Sleep paralysis is a temporary loss of muscle function while
you’re sleeping. It typically occurs as a person is falling asleep, shortly
after they have fallen asleep, or while they’re waking up.
According to the American
Academy of Sleep Medicine, those with sleep paralysis usually experience this
condition for the first time between the ages of 14 and 17 years old. It is a
fairly common sleep condition. Researchers estimate it occurs in anywhere
between 5 and 40 percent of people.
Episodes of sleep paralysis may occur along with another
sleep disorder known as narcolepsy. Narcolepsy is a chronic sleep disorder that causes
overwhelming drowsiness and sudden “sleep attacks” throughout the day. However,
according to the Mayo
Clinic, many people who don’t have narcolepsy can still experience sleep
This condition isn’t dangerous. Though it is perhaps
alarming to some, no medical intervention is usually necessary.
What Are the Symptoms of Sleep Paralysis?
Sleep paralysis isn’t a medical emergency. Being familiar
with the symptoms can provide peace of mind.
The most common characteristic of an episode of sleep
paralysis is the inability to move or speak. An immobility episode may last for
a few seconds to about two minutes.
Episodes typically end on their own, or when another person
touches or moves you. You may be aware of what’s happening but still unable to
move or speak during an episode. You also may be able to recall the details of
the episode after temporary paralysis disappears.
In rare cases, some people experience dreamlike
hallucinations that may cause fear or anxiety, but these hallucinations are
Sleep Paralysis and Narcolepsy
Sleep paralysis can occur on its own. However, it’s also a
common symptom of narcolepsy.
Signs of narcolepsy include falling asleep suddenly, problems remaining alert
throughout the day, sudden muscle weakness, and vivid hallucinations.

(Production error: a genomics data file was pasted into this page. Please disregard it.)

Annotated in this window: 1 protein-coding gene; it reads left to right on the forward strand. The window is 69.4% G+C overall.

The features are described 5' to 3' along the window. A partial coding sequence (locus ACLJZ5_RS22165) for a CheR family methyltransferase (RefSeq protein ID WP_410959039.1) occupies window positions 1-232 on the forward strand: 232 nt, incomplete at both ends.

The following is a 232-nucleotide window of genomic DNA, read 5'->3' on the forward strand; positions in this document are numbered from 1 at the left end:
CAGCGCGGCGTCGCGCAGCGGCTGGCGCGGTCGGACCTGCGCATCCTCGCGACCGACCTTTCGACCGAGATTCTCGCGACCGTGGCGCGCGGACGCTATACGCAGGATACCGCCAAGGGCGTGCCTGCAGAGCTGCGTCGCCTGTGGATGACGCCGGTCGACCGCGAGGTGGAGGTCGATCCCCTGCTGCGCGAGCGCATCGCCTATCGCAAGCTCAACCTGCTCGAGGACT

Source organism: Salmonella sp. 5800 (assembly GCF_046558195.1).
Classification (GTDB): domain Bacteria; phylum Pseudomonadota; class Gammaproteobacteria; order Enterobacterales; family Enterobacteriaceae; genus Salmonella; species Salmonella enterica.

Who Is at Risk for Sleep Paralysis?
Children and adults of all ages can experience sleep
paralysis. However, certain groups are at a higher risk than others. High-risk
groups include people with the following conditions:
stress disorder (PTSD)
In some cases, sleep paralysis
seems to run in families. However, this is rare. There’s no clear scientific
evidence that the condition is hereditary.
Sleeping on your back may increase your chances of an
episode. Lack of sleep may also increase the risk of sleep paralysis.
What Are the Treatment Options for Sleep Paralysis?
Symptoms of sleep paralysis typically resolve within a
matter of minutes and don’t cause any lasting physical effects or trauma.
However, the experience can be quite unsettling and frightening.
Sleep paralysis that occurs in isolation doesn’t typically
require treatment. However, those who also have signs of narcolepsy should
consult a doctor. This is especially important if symptoms interfere with your
work and home life.
Your doctor may wish to conduct a sleep study, called a polysomnography.
The results of the study will help your doctor make a diagnosis, if you are
experiencing sleep paralysis and other symptoms of narcolepsy. This type of
study requires an overnight stay at a hospital or sleep center.
A doctor will place electrodes on your chin, scalp, and at
the outer edge of your eyelids. The electrodes measure electrical activity in
your muscles and brain waves. Your doctor will also monitor your breathing and
heart rate. In some cases, a video camera will record your movements during
Your doctor may prescribe certain drugs to help manage your
sleep paralysis if narcolepsy is the underlying cause. The most commonly
prescribed medications are stimulants and selective serotonin reuptake inhibitors (SSRIs), such as fluoxetine (Prozac). Stimulants help you stay awake. SSRIs help manage symptoms associated with
How Can I Prevent Sleep Paralysis?
You can minimize symptoms or frequency of episodes with a
few simple lifestyle changes:
stress in your life.
regularly, but not close to bedtime.
a regular sleep schedule.
track of medications you take for any conditions.
the side effects and interactions of your different medications, so you can
avoid potential side effects, including sleep paralysis.
If you have a mental disorder
such as anxiety or depression, taking an antidepressant may diminish episodes
of sleep paralysis. Antidepressants can help reduce the amount of dream sleep
you have, which lessens sleep paralysis, according to the American Association of Sleep